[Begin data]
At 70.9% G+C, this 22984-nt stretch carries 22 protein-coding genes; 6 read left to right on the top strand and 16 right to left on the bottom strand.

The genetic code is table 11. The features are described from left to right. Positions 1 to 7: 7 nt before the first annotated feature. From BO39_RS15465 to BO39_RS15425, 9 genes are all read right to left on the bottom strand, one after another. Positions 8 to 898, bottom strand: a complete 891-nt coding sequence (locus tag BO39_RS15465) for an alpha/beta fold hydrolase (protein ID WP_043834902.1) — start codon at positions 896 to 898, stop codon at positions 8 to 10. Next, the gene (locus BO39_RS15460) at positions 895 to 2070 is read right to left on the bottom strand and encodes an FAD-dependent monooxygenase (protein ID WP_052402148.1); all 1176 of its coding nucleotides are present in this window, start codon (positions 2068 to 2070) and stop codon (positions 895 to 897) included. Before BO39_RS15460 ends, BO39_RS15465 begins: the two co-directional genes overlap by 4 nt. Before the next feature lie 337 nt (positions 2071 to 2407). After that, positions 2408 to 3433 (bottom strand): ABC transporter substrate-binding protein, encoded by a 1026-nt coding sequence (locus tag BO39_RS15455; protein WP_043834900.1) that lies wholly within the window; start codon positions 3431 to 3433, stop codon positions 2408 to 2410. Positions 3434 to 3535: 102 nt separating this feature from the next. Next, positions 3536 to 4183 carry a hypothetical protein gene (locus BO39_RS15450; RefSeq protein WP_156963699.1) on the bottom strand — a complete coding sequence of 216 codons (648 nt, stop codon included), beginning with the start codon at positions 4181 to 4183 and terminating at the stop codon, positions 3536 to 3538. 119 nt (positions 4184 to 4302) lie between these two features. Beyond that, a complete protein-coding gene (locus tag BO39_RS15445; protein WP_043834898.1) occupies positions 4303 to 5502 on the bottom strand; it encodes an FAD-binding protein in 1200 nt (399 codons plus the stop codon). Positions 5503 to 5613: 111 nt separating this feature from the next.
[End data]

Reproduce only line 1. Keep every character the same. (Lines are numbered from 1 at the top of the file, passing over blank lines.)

At 70.9% G+C, this 22984-nt stretch carries 22 protein-coding genes; 6 read left to right on the top strand and 16 right to left on the bottom strand.